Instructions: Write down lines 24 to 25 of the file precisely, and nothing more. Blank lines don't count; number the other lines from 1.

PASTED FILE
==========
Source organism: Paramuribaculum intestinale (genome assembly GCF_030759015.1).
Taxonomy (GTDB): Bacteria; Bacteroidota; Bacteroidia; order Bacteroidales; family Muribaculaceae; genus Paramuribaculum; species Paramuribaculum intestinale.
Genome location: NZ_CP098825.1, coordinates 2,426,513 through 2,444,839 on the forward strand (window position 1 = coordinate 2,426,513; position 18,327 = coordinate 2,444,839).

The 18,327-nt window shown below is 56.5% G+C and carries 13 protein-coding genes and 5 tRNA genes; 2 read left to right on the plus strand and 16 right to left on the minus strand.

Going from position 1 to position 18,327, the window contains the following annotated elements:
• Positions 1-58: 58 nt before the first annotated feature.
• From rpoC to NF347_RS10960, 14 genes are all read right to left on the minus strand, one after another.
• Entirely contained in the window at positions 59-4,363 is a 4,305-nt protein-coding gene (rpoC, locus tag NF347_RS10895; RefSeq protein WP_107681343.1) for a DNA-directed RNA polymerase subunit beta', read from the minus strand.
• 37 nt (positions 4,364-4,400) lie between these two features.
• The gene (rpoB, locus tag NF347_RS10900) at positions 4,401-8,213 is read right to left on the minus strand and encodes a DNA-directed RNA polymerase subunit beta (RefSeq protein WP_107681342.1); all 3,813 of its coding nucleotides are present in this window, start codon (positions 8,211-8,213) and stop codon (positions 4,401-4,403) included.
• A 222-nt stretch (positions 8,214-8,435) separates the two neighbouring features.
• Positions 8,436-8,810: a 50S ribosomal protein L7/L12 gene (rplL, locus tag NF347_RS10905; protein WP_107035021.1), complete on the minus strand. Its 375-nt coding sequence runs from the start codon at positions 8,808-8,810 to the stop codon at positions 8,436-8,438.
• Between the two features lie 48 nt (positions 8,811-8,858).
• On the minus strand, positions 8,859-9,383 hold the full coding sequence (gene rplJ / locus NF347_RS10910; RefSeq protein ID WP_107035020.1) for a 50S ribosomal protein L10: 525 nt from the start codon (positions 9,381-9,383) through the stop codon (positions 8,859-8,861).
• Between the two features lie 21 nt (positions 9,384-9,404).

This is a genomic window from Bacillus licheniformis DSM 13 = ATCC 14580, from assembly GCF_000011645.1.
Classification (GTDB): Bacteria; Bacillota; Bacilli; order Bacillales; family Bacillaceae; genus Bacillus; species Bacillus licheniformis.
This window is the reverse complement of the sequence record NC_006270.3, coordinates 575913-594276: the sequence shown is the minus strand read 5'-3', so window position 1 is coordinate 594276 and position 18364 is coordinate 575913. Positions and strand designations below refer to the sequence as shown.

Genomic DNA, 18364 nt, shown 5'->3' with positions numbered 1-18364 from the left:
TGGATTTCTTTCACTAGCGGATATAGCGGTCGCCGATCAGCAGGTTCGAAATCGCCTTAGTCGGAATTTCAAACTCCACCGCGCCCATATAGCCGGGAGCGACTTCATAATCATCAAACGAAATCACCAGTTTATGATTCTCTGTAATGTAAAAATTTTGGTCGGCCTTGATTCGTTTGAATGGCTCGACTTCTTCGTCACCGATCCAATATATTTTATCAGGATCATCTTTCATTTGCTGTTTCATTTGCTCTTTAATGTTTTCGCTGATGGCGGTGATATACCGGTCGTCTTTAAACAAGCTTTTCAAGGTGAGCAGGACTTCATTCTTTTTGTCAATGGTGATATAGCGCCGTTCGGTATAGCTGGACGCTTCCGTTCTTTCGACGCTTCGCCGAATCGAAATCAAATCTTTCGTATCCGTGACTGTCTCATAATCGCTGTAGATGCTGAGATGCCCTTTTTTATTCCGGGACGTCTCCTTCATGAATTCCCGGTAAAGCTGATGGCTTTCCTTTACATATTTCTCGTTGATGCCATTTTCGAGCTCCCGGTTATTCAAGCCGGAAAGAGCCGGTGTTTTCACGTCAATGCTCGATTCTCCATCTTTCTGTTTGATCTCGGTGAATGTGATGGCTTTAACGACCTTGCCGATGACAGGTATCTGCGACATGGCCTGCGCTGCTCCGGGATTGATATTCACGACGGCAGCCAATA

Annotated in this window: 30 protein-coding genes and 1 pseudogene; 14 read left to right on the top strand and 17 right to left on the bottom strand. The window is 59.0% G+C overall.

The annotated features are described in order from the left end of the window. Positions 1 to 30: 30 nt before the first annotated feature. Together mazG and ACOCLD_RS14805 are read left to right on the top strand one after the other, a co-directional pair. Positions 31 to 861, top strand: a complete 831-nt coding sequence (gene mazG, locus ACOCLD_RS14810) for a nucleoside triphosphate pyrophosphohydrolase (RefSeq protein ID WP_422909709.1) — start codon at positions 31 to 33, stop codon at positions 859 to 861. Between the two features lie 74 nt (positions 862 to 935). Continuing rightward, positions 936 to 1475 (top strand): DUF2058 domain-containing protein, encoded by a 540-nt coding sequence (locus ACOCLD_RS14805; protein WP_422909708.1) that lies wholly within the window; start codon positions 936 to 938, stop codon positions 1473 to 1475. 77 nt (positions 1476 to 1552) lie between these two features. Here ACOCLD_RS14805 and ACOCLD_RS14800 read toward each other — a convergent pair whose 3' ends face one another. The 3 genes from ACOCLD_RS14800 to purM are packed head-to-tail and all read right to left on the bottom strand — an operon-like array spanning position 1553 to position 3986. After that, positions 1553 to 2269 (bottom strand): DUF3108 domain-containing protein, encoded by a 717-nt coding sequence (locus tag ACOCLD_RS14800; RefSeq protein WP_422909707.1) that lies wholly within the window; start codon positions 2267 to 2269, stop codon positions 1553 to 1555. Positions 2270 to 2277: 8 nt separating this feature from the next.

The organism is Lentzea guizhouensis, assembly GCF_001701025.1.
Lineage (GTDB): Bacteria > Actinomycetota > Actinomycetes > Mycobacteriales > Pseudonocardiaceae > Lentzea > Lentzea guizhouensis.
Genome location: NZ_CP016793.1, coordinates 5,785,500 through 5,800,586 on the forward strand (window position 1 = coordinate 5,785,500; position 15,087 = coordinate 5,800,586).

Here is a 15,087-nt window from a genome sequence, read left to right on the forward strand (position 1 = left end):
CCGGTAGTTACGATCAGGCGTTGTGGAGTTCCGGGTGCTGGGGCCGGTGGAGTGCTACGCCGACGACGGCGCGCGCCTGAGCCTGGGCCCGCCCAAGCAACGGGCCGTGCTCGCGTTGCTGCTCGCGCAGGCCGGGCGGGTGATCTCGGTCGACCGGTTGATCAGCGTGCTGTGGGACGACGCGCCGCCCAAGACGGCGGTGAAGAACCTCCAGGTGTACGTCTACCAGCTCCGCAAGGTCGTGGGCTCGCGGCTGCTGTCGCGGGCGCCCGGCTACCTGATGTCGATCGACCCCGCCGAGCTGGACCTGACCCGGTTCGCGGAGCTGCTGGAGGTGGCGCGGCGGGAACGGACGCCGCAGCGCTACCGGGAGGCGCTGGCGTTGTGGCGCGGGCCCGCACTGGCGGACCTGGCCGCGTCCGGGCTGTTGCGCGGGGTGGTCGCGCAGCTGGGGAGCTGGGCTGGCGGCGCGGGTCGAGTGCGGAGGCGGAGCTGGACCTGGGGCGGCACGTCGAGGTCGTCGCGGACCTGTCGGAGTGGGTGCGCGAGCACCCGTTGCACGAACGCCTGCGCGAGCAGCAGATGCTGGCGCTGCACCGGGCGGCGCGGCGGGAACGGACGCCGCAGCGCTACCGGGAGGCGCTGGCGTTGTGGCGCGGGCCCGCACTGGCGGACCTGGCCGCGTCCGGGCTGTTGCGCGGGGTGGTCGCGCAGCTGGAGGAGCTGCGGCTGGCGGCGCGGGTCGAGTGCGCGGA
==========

Lineage (GTDB): Bacteria > Actinomycetota > Actinomycetes > Mycobacteriales > Pseudonocardiaceae > Lentzea > Lentzea guizhouensis.
Genome location: NZ_CP016793.1, coordinates 5,785,500 through 5,800,586 on the forward strand (window position 1 = coordinate 5,785,500; position 15,087 = coordinate 5,800,586).